It’s 20 Years Since VW’s Dual-Clutch DSG Made It Okay To Like “Automatics”

Most people who get a kick out of driving also get a kick out shifting their own gears. Not with a push of a button, the tug of a paddle or the nudge of a lever, but with a deft combination of well timed feet and wrist movements that requires care, effort and skill to do well.

But even those people will concede that there are plenty of times when they’d happily hand over clutch and shifting duties to the car. Crawling though city traffic in a 90-minute commute twice a day in a manual car with a weighty shifter and snappy clutch is as joyless as carving through a canyon in an old three-speed automatic.

Until late 2002 though, there was little middle ground. Buyers had to decide whether they wanted to compromise on engagement or convenience. And then, in November 2002, VW put out a press release announcing a new type of transmission that would be available first on the Mk4 Golf R32 starting in spring 2003, and everything changed.

Developed by Borg Warner, this new “direct-shift” six-speed gearbox, or DSG, as VW branded it, utilized two separate clutch packs to engage the odd and even ratios, allowing rapid shifts with no perceptible interruption of power. According to VW’s own figures, a 247 hp (250 PS) Golf R32 fitted with the DSG transmission could hit 62 mph (100 km/h) in 6.4 seconds, compared with 6.6 seconds for the six-speed manual version, and guzzled less gas. But it was the promise of those smooth, seamless shifts that had everyone intrigued.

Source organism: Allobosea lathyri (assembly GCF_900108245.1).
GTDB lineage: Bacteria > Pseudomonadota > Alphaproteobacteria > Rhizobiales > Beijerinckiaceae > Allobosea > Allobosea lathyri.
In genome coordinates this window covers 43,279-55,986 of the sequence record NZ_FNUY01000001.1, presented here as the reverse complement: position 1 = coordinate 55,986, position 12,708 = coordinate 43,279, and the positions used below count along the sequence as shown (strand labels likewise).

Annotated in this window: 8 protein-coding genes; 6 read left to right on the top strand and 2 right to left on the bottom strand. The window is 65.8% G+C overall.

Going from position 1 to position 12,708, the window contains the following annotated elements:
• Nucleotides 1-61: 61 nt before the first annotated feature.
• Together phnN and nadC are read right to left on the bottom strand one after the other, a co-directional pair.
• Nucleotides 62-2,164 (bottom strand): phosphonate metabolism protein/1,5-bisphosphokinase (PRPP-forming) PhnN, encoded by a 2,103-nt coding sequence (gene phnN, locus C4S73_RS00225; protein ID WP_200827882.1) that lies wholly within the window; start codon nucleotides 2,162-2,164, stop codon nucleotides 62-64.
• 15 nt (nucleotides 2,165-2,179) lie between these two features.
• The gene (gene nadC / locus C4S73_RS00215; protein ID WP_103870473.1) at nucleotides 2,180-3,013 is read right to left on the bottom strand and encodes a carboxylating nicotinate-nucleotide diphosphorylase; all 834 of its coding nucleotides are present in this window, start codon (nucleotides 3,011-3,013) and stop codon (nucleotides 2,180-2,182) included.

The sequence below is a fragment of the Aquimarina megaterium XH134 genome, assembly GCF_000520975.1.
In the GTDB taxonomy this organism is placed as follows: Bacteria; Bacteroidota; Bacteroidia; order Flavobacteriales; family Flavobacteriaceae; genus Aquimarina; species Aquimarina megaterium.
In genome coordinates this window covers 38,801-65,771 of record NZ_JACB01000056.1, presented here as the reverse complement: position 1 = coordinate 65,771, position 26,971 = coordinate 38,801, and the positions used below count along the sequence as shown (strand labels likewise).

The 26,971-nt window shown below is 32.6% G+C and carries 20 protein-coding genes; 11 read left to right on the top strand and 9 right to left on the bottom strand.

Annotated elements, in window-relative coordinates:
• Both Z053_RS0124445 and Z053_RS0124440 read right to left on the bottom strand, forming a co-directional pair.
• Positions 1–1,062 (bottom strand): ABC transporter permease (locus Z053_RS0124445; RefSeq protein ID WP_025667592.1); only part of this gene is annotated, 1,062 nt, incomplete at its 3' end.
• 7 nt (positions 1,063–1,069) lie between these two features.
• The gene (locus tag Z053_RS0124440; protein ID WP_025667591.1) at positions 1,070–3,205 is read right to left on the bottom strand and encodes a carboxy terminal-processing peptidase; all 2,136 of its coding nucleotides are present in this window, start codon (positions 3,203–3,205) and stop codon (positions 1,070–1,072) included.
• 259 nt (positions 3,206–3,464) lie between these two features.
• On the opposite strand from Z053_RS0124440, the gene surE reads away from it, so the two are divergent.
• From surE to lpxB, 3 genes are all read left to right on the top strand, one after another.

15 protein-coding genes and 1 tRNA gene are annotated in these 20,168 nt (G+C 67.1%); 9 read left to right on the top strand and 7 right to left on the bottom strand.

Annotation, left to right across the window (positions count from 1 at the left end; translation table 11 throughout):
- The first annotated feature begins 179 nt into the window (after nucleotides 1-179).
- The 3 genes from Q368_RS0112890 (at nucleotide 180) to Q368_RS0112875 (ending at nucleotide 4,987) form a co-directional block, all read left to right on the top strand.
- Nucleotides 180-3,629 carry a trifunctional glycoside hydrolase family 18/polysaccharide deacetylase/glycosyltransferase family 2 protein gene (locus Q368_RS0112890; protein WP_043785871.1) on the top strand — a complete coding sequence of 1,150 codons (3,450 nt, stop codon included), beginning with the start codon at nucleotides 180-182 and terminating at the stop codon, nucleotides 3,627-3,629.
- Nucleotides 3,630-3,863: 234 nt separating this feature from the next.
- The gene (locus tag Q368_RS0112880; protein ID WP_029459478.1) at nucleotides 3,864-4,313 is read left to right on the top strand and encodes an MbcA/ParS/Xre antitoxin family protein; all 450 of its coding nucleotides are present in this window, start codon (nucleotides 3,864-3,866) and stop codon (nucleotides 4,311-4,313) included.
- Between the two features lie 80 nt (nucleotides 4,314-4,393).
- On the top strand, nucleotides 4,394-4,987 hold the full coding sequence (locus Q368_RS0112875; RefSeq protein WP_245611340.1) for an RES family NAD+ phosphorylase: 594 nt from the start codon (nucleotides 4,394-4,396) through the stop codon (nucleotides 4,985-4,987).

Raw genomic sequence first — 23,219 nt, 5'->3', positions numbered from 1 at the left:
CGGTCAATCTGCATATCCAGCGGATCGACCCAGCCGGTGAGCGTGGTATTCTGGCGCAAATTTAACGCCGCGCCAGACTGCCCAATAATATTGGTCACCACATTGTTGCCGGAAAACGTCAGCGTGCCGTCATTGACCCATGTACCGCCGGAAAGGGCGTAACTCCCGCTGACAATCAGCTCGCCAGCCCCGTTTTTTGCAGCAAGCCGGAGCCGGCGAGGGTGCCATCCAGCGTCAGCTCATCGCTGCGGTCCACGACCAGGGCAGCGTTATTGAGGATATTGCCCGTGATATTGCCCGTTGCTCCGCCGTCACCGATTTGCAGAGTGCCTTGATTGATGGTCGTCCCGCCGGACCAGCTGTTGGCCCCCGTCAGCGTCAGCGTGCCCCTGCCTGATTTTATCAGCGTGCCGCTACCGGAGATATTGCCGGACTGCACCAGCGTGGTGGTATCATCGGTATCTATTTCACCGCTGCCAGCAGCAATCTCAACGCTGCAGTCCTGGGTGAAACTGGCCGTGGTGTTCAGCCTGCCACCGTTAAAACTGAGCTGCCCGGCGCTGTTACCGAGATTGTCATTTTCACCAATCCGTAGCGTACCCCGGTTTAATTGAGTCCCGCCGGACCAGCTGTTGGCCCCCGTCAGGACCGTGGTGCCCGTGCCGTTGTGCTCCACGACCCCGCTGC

Related: Toyota Developing Fake Manuals For EVs, Patents Reveal

The Long Road To Making Manual Shifts Easier

VW wasn’t the first company to try to marry the best qualities of a traditional torque converter automatic, its ease of use and refinement when pulling away from rest, with the efficiency, response and snappier shifts of a manual. Back at the dawn of the 20th century carmakers, before automatic transmissions had been invented and manuals lacked synchromesh, meaning rev-blipping downshifts weren’t just for showing off but essential, carmakers invented various mechanisms to make manuals easier to drive, including adding fluid couplings and full torque converters. And by the 1960s, when Detroit had largely embraced the true automatic, semi-automatic manual transmissions were widely available on European cars.

NSU RO80 featured three-speed manual with a microswitch in the gearstick that operated the clutch

The futuristic rotary-powered NSU Ro80 sedan of 1967 featured a three-speed manual transmission with a vacuum-operated clutch controlled by a microswitch inside the gear shifter that activated when you grabbed it (no cruising with your hand on the stick) and fitted with a torque converter for smooth getaways. VW offered a similar system called Autostick on its Beetle the following year, as did Porsche, though the 911’s Sportomatic had four forward gears.